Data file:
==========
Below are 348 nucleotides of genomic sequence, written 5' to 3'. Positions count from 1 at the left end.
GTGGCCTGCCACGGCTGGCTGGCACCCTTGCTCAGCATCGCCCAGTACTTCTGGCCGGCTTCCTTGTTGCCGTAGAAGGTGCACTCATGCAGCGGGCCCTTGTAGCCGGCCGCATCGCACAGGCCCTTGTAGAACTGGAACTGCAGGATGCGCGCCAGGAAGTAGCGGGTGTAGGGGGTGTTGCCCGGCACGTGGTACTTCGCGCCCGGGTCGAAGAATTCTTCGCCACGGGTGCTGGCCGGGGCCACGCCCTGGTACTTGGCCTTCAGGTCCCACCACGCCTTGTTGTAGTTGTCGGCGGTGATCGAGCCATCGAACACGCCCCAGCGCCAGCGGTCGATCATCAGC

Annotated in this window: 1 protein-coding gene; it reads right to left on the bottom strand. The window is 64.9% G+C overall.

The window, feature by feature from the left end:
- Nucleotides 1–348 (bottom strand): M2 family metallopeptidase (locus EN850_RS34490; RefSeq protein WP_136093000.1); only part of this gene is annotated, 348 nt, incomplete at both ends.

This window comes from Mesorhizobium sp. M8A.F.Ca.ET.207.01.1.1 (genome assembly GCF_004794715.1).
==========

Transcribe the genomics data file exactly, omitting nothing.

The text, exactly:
Below are 348 nucleotides of genomic sequence, written 5' to 3'. Positions count from 1 at the left end.
GTGGCCTGCCACGGCTGGCTGGCACCCTTGCTCAGCATCGCCCAGTACTTCTGGCCGGCTTCCTTGTTGCCGTAGAAGGTGCACTCATGCAGCGGGCCCTTGTAGCCGGCCGCATCGCACAGGCCCTTGTAGAACTGGAACTGCAGGATGCGCGCCAGGAAGTAGCGGGTGTAGGGGGTGTTGCCCGGCACGTGGTACTTCGCGCCCGGGTCGAAGAATTCTTCGCCACGGGTGCTGGCCGGGGCCACGCCCTGGTACTTGGCCTTCAGGTCCCACCACGCCTTGTTGTAGTTGTCGGCGGTGATCGAGCCATCGAACACGCCCCAGCGCCAGCGGTCGATCATCAGC

Annotated in this window: 1 protein-coding gene; it reads right to left on the bottom strand. The window is 64.9% G+C overall.

The window, feature by feature from the left end:
- Nucleotides 1–348 (bottom strand): M2 family metallopeptidase (locus EN850_RS34490; RefSeq protein WP_136093000.1); only part of this gene is annotated, 348 nt, incomplete at both ends.

This window comes from Mesorhizobium sp. M8A.F.Ca.ET.207.01.1.1 (genome assembly GCF_004794715.1).